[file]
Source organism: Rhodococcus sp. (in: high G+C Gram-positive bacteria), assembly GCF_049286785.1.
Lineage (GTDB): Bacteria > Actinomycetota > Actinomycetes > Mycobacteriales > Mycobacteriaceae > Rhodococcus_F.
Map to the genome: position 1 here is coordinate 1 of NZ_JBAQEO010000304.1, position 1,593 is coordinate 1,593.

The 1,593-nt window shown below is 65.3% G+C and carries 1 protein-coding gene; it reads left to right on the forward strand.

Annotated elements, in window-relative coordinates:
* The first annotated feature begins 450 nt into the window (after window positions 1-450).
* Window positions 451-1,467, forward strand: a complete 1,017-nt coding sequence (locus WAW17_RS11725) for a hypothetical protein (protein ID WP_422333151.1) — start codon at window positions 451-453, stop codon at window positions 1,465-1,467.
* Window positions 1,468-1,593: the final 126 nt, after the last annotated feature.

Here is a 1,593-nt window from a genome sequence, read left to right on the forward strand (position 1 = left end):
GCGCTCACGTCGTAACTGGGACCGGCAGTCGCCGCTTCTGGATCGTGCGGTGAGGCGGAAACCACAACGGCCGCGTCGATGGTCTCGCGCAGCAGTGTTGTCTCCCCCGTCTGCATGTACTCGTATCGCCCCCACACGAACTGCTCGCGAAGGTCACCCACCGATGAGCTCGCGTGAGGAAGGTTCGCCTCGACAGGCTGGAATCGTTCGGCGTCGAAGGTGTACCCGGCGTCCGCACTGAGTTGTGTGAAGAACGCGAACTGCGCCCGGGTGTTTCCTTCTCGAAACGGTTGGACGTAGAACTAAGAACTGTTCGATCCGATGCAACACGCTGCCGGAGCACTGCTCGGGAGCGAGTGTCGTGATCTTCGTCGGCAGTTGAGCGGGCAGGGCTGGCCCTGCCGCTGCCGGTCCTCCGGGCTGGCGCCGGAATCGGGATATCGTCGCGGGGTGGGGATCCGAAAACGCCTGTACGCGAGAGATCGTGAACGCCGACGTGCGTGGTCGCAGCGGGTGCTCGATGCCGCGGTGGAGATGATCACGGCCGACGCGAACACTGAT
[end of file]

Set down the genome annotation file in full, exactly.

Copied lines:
Source organism: Rhodococcus sp. (in: high G+C Gram-positive bacteria), assembly GCF_049286785.1.
Lineage (GTDB): Bacteria > Actinomycetota > Actinomycetes > Mycobacteriales > Mycobacteriaceae > Rhodococcus_F.
Map to the genome: position 1 here is coordinate 1 of NZ_JBAQEO010000304.1, position 1,593 is coordinate 1,593.

The 1,593-nt window shown below is 65.3% G+C and carries 1 protein-coding gene; it reads left to right on the forward strand.

Annotated elements, in window-relative coordinates:
* The first annotated feature begins 450 nt into the window (after window positions 1-450).
* Window positions 451-1,467, forward strand: a complete 1,017-nt coding sequence (locus WAW17_RS11725) for a hypothetical protein (protein ID WP_422333151.1) — start codon at window positions 451-453, stop codon at window positions 1,465-1,467.
* Window positions 1,468-1,593: the final 126 nt, after the last annotated feature.

Here is a 1,593-nt window from a genome sequence, read left to right on the forward strand (position 1 = left end):
GCGCTCACGTCGTAACTGGGACCGGCAGTCGCCGCTTCTGGATCGTGCGGTGAGGCGGAAACCACAACGGCCGCGTCGATGGTCTCGCGCAGCAGTGTTGTCTCCCCCGTCTGCATGTACTCGTATCGCCCCCACACGAACTGCTCGCGAAGGTCACCCACCGATGAGCTCGCGTGAGGAAGGTTCGCCTCGACAGGCTGGAATCGTTCGGCGTCGAAGGTGTACCCGGCGTCCGCACTGAGTTGTGTGAAGAACGCGAACTGCGCCCGGGTGTTTCCTTCTCGAAACGGTTGGACGTAGAACTAAGAACTGTTCGATCCGATGCAACACGCTGCCGGAGCACTGCTCGGGAGCGAGTGTCGTGATCTTCGTCGGCAGTTGAGCGGGCAGGGCTGGCCCTGCCGCTGCCGGTCCTCCGGGCTGGCGCCGGAATCGGGATATCGTCGCGGGGTGGGGATCCGAAAACGCCTGTACGCGAGAGATCGTGAACGCCGACGTGCGTGGTCGCAGCGGGTGCTCGATGCCGCGGTGGAGATGATCACGGCCGACGCGAACACTGAT